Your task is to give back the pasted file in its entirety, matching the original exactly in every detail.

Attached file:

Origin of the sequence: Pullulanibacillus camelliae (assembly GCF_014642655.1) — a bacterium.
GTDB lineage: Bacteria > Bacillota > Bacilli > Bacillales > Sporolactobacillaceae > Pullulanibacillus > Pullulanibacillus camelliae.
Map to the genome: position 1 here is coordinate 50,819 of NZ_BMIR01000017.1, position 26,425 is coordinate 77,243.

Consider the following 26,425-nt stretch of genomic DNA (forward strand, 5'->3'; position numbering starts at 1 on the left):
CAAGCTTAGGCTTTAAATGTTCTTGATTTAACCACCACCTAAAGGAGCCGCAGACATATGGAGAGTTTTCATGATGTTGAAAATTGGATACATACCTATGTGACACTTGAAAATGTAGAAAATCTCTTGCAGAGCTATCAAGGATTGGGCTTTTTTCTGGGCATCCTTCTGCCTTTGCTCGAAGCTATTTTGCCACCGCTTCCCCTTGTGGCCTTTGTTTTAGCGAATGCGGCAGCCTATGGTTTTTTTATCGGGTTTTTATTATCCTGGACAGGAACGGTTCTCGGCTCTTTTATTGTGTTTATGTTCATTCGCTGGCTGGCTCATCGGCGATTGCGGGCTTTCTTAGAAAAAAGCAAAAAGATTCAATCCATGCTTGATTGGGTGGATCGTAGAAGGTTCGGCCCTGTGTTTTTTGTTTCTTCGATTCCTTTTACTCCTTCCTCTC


Origin of the sequence: Pullulanibacillus camelliae (assembly GCF_014642655.1) — a bacterium.
GTDB lineage: Bacteria > Bacillota > Bacilli > Bacillales > Sporolactobacillaceae > Pullulanibacillus > Pullulanibacillus camelliae.
Map to the genome: position 1 here is coordinate 50,819 of NZ_BMIR01000017.1, position 26,425 is coordinate 77,243.

Consider the following 26,425-nt stretch of genomic DNA (forward strand, 5'->3'; position numbering starts at 1 on the left):
CAAGCTTAGGCTTTAAATGTTCTTGATTTAACCACCACCTAAAGGAGCCGCAGACATATGGAGAGTTTTCATGATGTTGAAAATTGGATACATACCTATGTGACACTTGAAAATGTAGAAAATCTCTTGCAGAGCTATCAAGGATTGGGCTTTTTTCTGGGCATCCTTCTGCCTTTGCTCGAAGCTATTTTGCCACCGCTTCCCCTTGTGGCCTTTGTTTTAGCGAATGCGGCAGCCTATGGTTTTTTTATCGGGTTTTTATTATCCTGGACAGGAACGGTTCTCGGCTCTTTTATTGTGTTTATGTTCATTCGCTGGCTGGCTCATCGGCGATTGCGGGCTTTCTTAGAAAAAAGCAAAAAGATTCAATCCATGCTTGATTGGGTGGATCGTAGAAGGTTCGGCCCTGTGTTTTTTGTTTCTTCGATTCCTTTTACTCCTTCCTCTC